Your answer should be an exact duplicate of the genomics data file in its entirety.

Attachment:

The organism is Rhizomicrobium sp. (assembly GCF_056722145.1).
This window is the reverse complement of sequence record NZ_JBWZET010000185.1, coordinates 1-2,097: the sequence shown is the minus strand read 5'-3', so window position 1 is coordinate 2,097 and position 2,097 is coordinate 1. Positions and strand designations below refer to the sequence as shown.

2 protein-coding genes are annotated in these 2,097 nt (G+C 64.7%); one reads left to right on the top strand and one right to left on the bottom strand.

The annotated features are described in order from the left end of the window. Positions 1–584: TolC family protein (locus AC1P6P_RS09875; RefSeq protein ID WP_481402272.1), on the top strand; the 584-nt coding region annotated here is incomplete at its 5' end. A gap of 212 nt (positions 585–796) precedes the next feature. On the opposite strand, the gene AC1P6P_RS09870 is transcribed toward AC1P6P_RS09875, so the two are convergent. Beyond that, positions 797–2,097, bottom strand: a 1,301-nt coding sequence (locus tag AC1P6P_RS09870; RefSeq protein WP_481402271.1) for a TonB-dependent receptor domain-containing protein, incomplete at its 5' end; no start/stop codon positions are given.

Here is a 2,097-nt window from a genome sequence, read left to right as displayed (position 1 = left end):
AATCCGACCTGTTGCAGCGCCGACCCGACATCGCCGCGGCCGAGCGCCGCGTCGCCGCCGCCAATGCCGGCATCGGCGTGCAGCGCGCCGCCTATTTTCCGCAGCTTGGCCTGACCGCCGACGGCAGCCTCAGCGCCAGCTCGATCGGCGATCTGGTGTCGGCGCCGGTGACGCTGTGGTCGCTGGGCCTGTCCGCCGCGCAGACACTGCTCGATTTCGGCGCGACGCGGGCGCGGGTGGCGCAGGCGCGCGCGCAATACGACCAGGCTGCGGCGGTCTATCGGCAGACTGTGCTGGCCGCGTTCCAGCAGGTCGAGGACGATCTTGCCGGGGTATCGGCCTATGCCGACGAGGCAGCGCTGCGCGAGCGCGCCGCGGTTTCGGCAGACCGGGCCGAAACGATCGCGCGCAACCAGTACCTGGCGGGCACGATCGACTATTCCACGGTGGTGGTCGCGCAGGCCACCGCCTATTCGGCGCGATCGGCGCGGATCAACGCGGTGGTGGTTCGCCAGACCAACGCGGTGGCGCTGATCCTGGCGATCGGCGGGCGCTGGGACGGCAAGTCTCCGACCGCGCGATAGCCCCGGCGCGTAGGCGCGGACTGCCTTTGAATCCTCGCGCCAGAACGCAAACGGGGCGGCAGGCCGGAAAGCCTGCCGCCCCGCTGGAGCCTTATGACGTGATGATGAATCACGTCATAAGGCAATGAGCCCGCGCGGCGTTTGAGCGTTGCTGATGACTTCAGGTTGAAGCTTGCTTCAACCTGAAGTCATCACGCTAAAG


The organism is Rhizomicrobium sp. (assembly GCF_056722145.1).
This window is the reverse complement of sequence record NZ_JBWZET010000185.1, coordinates 1-2,097: the sequence shown is the minus strand read 5'-3', so window position 1 is coordinate 2,097 and position 2,097 is coordinate 1. Positions and strand designations below refer to the sequence as shown.

2 protein-coding genes are annotated in these 2,097 nt (G+C 64.7%); one reads left to right on the top strand and one right to left on the bottom strand.

The annotated features are described in order from the left end of the window. Positions 1–584: TolC family protein (locus AC1P6P_RS09875; RefSeq protein ID WP_481402272.1), on the top strand; the 584-nt coding region annotated here is incomplete at its 5' end. A gap of 212 nt (positions 585–796) precedes the next feature. On the opposite strand, the gene AC1P6P_RS09870 is transcribed toward AC1P6P_RS09875, so the two are convergent. Beyond that, positions 797–2,097, bottom strand: a 1,301-nt coding sequence (locus tag AC1P6P_RS09870; RefSeq protein WP_481402271.1) for a TonB-dependent receptor domain-containing protein, incomplete at its 5' end; no start/stop codon positions are given.

Here is a 2,097-nt window from a genome sequence, read left to right as displayed (position 1 = left end):
AATCCGACCTGTTGCAGCGCCGACCCGACATCGCCGCGGCCGAGCGCCGCGTCGCCGCCGCCAATGCCGGCATCGGCGTGCAGCGCGCCGCCTATTTTCCGCAGCTTGGCCTGACCGCCGACGGCAGCCTCAGCGCCAGCTCGATCGGCGATCTGGTGTCGGCGCCGGTGACGCTGTGGTCGCTGGGCCTGTCCGCCGCGCAGACACTGCTCGATTTCGGCGCGACGCGGGCGCGGGTGGCGCAGGCGCGCGCGCAATACGACCAGGCTGCGGCGGTCTATCGGCAGACTGTGCTGGCCGCGTTCCAGCAGGTCGAGGACGATCTTGCCGGGGTATCGGCCTATGCCGACGAGGCAGCGCTGCGCGAGCGCGCCGCGGTTTCGGCAGACCGGGCCGAAACGATCGCGCGCAACCAGTACCTGGCGGGCACGATCGACTATTCCACGGTGGTGGTCGCGCAGGCCACCGCCTATTCGGCGCGATCGGCGCGGATCAACGCGGTGGTGGTTCGCCAGACCAACGCGGTGGCGCTGATCCTGGCGATCGGCGGGCGCTGGGACGGCAAGTCTCCGACCGCGCGATAGCCCCGGCGCGTAGGCGCGGACTGCCTTTGAATCCTCGCGCCAGAACGCAAACGGGGCGGCAGGCCGGAAAGCCTGCCGCCCCGCTGGAGCCTTATGACGTGATGATGAATCACGTCATAAGGCAATGAGCCCGCGCGGCGTTTGAGCGTTGCTGATGACTTCAGGTTGAAGCTTGCTTCAACCTGAAGTCATCACGCTAAAG